Tuesday, April 13, 2021

Roy Brouwer receives Arts Award for Excellence in Research

Arts award

Established in 2012 by Dean Doug Peers, the Arts Awards for Service, Teaching and Research recognize exceptional contributions made by faculty, staff and students in the Faculty of Arts. This year, the executive director of the Water Institute and professor in Economics, Roy Brouwer, was awarded the Arts Award for Excellence in Research.

Tuesday, April 13, 2021

Researchers' work will help the pipeline industry limit the destructive power of bubbles

Researchers have answered key questions to help prevent damage and improve the safety of hydraulic systems used for pipelines, water turbines and other applications.

The work, led by engineers at the University of Waterloo, investigates a phenomenon known as cavitation, or the formation and collapse of destructive gas-filled bubbles resulting from rapid pressure changes in liquids.

Cavitation is behind a well-known party trick that involves shattering the bottom of a liquid-filled bottle by striking its open top with the palm of your hand.

Monday, April 12, 2021

The origin of water on planets in our universe

Galaxy

Professor Michel Fich helps paint the most complete picture ever of how water ends up on newly forming planets

Water is essential for life as we know it – water makes up around 70% of the human body, covers about 70% of the planet Earth, has been found in the far reaches of our universe, and is at the centre of our search for habitable planets around other stars.

Tuesday, April 6, 2021

Merrin Macrae proposes use of adaptive, cost‐effective conservation practices in watershed planning

Merrin Macrae walking

Agricultural phosphorus losses contributing to eutrophication of surface water is a global concern. The re-eutrophication of Lake Erie over recent decades has emerged as a cautionary lesson in long-term watershed management. Despite controls on phosphorus discharges from point sources, particularly agriculture, and the application of conservation practices on farm fields, harmful and nuisance algal blooms are again common in Lake Erie and affect tourism, recreation, commercial fisheries and property owners in communities in USA and Canada alike.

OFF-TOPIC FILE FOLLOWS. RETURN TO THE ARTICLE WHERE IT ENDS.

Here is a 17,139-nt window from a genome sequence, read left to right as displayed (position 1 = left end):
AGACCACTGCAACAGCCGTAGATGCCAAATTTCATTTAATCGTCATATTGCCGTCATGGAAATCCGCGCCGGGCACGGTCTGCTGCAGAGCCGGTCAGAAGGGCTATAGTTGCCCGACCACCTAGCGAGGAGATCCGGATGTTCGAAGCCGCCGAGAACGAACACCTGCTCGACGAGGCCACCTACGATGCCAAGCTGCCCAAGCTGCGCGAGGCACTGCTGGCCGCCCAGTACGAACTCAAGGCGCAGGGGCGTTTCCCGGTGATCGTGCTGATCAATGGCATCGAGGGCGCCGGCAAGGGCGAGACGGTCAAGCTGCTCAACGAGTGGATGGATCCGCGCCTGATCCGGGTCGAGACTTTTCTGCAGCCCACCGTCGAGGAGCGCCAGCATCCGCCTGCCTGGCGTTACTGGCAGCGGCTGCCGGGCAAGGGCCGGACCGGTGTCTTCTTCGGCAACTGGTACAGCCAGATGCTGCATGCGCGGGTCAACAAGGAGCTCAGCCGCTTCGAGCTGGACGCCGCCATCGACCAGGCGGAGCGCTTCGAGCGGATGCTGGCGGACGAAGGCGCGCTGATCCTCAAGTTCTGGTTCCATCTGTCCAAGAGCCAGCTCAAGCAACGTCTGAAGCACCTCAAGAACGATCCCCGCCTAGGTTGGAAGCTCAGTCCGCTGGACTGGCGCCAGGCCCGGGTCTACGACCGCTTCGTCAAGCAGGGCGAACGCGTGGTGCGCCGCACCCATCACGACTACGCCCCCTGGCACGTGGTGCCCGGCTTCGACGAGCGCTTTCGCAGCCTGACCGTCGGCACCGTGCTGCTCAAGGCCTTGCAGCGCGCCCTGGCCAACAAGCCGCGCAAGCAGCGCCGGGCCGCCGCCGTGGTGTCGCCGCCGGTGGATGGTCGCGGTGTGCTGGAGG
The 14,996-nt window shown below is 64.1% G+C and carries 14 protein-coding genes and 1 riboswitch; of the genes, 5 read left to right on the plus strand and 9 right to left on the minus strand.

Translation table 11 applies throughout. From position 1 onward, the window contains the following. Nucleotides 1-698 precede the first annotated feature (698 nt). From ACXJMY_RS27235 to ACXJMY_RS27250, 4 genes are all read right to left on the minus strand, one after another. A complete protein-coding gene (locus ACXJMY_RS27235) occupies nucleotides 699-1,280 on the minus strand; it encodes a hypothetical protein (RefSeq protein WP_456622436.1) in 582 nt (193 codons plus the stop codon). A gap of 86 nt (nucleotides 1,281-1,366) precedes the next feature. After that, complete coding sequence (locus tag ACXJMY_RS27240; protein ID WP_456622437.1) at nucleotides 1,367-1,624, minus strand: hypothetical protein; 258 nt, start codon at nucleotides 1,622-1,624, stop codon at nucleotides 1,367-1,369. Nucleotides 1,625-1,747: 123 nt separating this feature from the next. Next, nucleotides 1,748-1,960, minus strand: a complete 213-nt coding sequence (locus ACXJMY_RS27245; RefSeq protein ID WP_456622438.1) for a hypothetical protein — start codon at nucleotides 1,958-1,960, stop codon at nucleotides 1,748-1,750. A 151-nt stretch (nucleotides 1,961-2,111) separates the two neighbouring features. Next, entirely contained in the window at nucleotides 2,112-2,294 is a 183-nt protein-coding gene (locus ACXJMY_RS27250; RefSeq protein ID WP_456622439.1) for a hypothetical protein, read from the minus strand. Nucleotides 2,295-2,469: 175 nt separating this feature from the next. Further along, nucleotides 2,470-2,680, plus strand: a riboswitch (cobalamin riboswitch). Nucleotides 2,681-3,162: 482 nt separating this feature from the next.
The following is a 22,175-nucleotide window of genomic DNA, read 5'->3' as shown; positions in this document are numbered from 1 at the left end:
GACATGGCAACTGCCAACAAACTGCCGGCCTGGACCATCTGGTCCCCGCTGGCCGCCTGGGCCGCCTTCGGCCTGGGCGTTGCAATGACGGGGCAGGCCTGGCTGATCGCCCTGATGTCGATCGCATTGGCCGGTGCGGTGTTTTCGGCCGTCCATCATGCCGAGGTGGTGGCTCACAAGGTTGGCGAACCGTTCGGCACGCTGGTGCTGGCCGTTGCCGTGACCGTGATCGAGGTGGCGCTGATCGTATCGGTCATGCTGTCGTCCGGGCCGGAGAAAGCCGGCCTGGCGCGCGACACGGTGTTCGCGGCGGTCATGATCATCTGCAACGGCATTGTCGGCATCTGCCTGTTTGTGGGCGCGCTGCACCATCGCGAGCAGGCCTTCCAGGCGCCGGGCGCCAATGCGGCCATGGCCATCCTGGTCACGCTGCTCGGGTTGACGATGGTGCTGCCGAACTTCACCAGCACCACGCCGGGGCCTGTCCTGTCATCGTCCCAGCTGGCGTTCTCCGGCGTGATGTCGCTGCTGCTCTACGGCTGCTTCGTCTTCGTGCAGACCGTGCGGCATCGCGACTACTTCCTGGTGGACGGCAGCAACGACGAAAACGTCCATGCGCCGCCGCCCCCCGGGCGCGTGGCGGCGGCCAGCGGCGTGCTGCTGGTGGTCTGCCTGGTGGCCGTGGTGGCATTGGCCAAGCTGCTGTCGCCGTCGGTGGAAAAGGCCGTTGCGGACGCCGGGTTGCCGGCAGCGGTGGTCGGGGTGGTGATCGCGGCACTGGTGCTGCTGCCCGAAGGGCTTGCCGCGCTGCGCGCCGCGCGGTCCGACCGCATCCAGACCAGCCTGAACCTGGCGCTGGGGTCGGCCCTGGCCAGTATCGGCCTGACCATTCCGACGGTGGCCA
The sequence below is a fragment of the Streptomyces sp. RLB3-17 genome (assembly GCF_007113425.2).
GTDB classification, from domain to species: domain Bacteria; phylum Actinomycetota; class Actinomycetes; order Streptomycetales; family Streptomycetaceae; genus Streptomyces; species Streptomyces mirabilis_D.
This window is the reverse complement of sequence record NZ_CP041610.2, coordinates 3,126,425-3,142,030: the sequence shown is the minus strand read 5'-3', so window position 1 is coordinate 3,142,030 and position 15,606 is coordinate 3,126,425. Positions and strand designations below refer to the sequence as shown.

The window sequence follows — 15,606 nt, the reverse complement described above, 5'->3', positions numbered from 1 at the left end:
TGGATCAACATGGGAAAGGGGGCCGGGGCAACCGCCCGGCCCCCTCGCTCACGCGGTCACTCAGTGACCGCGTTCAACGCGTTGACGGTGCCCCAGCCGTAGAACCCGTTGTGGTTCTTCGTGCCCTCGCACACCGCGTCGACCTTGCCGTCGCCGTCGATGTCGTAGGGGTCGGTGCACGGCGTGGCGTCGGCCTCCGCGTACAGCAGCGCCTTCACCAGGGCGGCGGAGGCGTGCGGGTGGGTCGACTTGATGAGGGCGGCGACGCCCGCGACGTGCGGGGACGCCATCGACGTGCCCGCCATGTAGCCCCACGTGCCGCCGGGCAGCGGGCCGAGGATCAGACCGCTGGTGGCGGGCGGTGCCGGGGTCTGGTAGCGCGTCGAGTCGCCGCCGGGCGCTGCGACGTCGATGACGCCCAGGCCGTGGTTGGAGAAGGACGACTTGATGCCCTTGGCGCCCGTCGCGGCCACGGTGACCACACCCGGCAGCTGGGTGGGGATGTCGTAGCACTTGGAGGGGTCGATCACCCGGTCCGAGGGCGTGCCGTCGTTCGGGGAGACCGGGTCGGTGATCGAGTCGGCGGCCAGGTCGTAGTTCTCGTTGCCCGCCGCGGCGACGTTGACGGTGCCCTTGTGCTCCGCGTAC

Tuesday, March 30, 2021

Professor Mark Servos receives grant to track anti-depressants in wild fish

Mark Servos in the water with student catching fish

On Monday, Fisheries and Oceans Canada announced funding for almost $3M to study the effects of contaminants on aquatic ecosystems across Canada.

Monday, March 29, 2021

SWIGS encourages youth to think about water issues through art

water and you poster

In February 2021, Students of the Water Institute Graduate Section invited students in grades 4-7 in the Kitchener-Waterloo area to participate in an art contest called, Water and You. The goal of the contest was to provide students with an opportunity to learn about water-related issues while expressing their creativity by creating original artwork that directly relates to a current water issue here in Canada or globally. This year's theme was WASH (Water, Sanitation and Hygiene).

Monday, March 29, 2021

Leak-detection startup wins Concept $5K challenge

AquaSensing technology

Four Mechanical and Mechatronics Engineering Masters students are the latest winners of UWaterloo's Concept $5K challenge.

Tuesday, March 23, 2021

Truth, courage, and solutions from 2021 World Water Day speakers

On Monday, March 22, the Water Institute, together with its graduate students association (SWIGS) hosted its annual World Water Day Celebration.

In the morning session, Sondus Jamal, co-chair of SWIGS, hosted an interactive workshop exploring our relationship with water.

Monday, March 22, 2021

Mark Servos awarded over $1 million for testing COVID-19 in wastewater

Mark Servos

Since the early days of the pandemic, Water Institute member Professor Mark Servos and his team have been applying their knowledge of measuring water contamination to help public health officials understand the movement of SARS-CoV-2 – the virus that causes COVID-19 – within municipal wastewater.

Monday, March 22, 2021

Water ethic

Kelsey Leonard

Recognizing the inherent rights of water for global sustainability  

Dr. Kelsey Leonard believes that to protect water for future generations we need to recognize its inherent rights to exist, flourish and naturally evolve. A global movement has emerged in recent years known as Rights of Nature or Earth Law whereby governments are legally recognizing the personhood of natural entities such as rivers and mountains.

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